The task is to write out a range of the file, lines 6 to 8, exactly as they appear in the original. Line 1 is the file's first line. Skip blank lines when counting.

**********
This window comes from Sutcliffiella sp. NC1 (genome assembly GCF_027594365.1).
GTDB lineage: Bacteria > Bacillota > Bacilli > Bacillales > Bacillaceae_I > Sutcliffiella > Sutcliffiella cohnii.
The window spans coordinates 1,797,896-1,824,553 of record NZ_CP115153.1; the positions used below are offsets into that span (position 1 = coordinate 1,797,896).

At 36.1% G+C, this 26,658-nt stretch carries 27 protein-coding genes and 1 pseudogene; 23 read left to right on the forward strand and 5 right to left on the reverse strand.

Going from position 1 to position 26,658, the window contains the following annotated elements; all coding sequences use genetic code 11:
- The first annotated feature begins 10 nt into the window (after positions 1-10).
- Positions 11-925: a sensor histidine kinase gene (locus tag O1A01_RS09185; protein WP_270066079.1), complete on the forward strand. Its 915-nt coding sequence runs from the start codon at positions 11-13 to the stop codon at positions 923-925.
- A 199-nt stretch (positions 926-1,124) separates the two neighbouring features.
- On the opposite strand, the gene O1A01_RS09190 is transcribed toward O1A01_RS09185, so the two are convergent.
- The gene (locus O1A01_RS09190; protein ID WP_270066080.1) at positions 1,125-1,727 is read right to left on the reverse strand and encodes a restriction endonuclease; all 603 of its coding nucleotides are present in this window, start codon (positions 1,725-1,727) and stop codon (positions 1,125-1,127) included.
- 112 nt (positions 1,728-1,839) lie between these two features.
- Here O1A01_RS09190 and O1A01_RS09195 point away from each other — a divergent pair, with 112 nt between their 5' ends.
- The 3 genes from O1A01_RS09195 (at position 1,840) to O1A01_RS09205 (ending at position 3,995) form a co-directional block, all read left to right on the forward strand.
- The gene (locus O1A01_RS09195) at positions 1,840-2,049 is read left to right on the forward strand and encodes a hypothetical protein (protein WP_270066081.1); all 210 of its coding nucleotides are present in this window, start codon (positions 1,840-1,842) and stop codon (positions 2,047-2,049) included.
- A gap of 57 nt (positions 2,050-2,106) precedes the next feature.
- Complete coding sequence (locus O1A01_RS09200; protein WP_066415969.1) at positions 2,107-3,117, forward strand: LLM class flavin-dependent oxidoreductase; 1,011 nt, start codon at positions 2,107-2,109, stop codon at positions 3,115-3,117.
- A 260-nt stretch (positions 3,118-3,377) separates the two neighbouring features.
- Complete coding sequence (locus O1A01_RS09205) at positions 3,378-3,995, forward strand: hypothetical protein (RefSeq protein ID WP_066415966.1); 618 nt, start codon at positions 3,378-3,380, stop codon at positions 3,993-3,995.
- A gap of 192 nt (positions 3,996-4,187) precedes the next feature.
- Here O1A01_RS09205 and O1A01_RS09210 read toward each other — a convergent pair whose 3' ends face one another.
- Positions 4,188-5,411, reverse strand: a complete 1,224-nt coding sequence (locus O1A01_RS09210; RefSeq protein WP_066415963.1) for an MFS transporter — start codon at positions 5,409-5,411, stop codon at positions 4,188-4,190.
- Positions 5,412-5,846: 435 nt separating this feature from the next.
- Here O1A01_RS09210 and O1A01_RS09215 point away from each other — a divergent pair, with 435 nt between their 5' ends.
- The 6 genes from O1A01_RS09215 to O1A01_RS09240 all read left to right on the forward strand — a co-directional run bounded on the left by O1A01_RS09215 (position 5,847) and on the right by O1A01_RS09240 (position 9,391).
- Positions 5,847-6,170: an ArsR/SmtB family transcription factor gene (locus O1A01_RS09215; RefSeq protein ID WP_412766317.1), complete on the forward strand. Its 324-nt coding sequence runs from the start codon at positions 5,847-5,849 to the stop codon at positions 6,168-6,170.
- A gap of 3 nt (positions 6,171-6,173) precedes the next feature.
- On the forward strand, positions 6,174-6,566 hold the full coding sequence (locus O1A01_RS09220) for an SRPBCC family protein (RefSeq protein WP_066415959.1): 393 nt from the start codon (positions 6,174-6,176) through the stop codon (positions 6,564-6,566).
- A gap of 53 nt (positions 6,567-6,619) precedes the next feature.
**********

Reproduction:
- The first annotated feature begins 10 nt into the window (after positions 1-10).
- Positions 11-925: a sensor histidine kinase gene (locus tag O1A01_RS09185; protein WP_270066079.1), complete on the forward strand. Its 915-nt coding sequence runs from the start codon at positions 11-13 to the stop codon at positions 923-925.
- A 199-nt stretch (positions 926-1,124) separates the two neighbouring features.